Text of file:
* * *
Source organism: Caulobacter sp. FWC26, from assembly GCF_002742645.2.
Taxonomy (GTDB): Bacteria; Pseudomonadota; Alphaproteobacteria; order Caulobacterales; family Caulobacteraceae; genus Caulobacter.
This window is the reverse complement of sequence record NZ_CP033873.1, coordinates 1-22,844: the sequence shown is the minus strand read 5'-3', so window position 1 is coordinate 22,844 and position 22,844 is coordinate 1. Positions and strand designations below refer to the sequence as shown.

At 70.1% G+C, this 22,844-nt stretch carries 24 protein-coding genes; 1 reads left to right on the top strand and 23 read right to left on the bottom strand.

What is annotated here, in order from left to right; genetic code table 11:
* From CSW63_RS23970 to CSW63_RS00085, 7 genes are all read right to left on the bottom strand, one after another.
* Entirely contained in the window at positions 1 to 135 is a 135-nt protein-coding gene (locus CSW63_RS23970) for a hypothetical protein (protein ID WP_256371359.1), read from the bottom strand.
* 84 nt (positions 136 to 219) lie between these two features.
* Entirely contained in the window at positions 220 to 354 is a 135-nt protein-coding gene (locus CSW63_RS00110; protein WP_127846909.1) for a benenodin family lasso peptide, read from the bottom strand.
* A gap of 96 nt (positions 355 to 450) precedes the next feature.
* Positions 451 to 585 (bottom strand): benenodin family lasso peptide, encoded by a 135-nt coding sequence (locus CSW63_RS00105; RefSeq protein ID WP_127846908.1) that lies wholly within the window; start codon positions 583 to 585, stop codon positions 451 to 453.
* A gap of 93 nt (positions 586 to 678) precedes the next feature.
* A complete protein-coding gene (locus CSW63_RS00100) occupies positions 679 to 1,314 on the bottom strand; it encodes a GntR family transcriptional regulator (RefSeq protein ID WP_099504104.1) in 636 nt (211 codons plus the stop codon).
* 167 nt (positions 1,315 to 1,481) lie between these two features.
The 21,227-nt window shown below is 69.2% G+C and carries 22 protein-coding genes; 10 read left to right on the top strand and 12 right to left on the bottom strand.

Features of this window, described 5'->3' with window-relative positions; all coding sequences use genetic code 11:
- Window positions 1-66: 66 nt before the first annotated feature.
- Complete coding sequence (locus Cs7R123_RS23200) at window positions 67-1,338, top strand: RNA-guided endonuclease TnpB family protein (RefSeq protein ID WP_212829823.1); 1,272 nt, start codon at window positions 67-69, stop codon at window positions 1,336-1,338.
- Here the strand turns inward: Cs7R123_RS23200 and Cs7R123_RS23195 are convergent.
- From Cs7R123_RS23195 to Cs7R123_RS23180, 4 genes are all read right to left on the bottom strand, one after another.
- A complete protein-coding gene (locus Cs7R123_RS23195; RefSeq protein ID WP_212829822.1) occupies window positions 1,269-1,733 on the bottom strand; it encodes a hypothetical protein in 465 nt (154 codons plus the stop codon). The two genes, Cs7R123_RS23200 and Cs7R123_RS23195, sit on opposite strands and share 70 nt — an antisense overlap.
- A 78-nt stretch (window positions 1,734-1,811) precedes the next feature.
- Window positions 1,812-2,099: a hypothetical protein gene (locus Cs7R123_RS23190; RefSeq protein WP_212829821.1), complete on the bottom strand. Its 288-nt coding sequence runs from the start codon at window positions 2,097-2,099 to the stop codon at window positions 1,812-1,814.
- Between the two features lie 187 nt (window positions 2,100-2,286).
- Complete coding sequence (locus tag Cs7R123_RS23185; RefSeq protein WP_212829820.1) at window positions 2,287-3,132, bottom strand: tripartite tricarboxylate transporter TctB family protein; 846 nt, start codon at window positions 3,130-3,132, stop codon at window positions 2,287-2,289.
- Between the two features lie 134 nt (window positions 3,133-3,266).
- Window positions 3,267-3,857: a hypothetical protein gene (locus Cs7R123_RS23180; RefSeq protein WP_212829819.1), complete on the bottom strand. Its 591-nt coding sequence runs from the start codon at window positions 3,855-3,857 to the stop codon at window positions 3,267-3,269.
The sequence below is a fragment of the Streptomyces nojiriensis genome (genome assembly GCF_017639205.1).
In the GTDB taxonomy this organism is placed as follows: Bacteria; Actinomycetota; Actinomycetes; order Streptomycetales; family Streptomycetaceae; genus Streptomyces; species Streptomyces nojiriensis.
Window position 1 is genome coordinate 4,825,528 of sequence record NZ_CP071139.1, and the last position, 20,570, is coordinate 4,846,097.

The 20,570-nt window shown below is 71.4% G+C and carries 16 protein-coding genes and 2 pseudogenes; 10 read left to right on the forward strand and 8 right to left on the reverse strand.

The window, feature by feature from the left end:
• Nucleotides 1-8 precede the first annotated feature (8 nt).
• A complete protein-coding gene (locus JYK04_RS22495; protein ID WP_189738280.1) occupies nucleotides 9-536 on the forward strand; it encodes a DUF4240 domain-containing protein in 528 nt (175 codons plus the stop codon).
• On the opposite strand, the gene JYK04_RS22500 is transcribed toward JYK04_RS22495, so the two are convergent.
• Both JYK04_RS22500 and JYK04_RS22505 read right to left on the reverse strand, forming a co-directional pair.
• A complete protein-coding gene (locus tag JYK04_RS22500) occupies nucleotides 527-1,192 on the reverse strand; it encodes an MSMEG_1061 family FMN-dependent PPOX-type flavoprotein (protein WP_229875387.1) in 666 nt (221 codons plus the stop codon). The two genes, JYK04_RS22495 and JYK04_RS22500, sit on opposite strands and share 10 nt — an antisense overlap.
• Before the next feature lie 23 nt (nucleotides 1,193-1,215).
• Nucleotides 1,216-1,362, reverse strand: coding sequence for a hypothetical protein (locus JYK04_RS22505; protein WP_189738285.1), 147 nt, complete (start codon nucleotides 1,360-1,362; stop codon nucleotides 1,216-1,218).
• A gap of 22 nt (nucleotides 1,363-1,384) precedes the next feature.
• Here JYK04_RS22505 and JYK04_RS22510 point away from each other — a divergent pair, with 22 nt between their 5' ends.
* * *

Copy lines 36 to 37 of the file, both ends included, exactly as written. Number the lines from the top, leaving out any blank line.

• Both JYK04_RS22500 and JYK04_RS22505 read right to left on the reverse strand, forming a co-directional pair.
• A complete protein-coding gene (locus tag JYK04_RS22500) occupies nucleotides 527-1,192 on the reverse strand; it encodes an MSMEG_1061 family FMN-dependent PPOX-type flavoprotein (protein WP_229875387.1) in 666 nt (221 codons plus the stop codon). The two genes, JYK04_RS22495 and JYK04_RS22500, sit on opposite strands and share 10 nt — an antisense overlap.